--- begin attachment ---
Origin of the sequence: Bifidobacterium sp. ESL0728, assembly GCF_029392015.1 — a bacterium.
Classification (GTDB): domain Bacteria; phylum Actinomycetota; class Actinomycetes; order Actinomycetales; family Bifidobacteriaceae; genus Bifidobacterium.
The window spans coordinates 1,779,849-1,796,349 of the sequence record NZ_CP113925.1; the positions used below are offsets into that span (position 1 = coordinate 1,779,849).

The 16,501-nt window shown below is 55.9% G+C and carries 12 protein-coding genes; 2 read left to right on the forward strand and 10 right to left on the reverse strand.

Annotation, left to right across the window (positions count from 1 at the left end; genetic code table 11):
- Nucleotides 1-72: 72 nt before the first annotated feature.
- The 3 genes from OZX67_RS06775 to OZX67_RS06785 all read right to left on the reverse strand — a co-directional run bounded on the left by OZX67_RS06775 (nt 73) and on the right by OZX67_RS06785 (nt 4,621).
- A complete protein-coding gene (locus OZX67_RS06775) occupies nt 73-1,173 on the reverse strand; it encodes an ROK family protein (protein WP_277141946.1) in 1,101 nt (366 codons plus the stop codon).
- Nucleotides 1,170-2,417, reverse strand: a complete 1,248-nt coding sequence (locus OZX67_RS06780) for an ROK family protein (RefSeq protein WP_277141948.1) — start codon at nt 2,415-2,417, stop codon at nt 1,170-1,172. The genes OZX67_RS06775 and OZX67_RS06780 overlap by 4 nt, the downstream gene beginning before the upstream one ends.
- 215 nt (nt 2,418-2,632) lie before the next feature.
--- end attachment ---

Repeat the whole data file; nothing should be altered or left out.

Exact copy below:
Origin of the sequence: Bifidobacterium sp. ESL0728, assembly GCF_029392015.1 — a bacterium.
Classification (GTDB): domain Bacteria; phylum Actinomycetota; class Actinomycetes; order Actinomycetales; family Bifidobacteriaceae; genus Bifidobacterium.
The window spans coordinates 1,779,849-1,796,349 of the sequence record NZ_CP113925.1; the positions used below are offsets into that span (position 1 = coordinate 1,779,849).

The 16,501-nt window shown below is 55.9% G+C and carries 12 protein-coding genes; 2 read left to right on the forward strand and 10 right to left on the reverse strand.

Annotation, left to right across the window (positions count from 1 at the left end; genetic code table 11):
- Nucleotides 1-72: 72 nt before the first annotated feature.
- The 3 genes from OZX67_RS06775 to OZX67_RS06785 all read right to left on the reverse strand — a co-directional run bounded on the left by OZX67_RS06775 (nt 73) and on the right by OZX67_RS06785 (nt 4,621).
- A complete protein-coding gene (locus OZX67_RS06775) occupies nt 73-1,173 on the reverse strand; it encodes an ROK family protein (protein WP_277141946.1) in 1,101 nt (366 codons plus the stop codon).
- Nucleotides 1,170-2,417, reverse strand: a complete 1,248-nt coding sequence (locus OZX67_RS06780) for an ROK family protein (RefSeq protein WP_277141948.1) — start codon at nt 2,415-2,417, stop codon at nt 1,170-1,172. The genes OZX67_RS06775 and OZX67_RS06780 overlap by 4 nt, the downstream gene beginning before the upstream one ends.
- 215 nt (nt 2,418-2,632) lie before the next feature.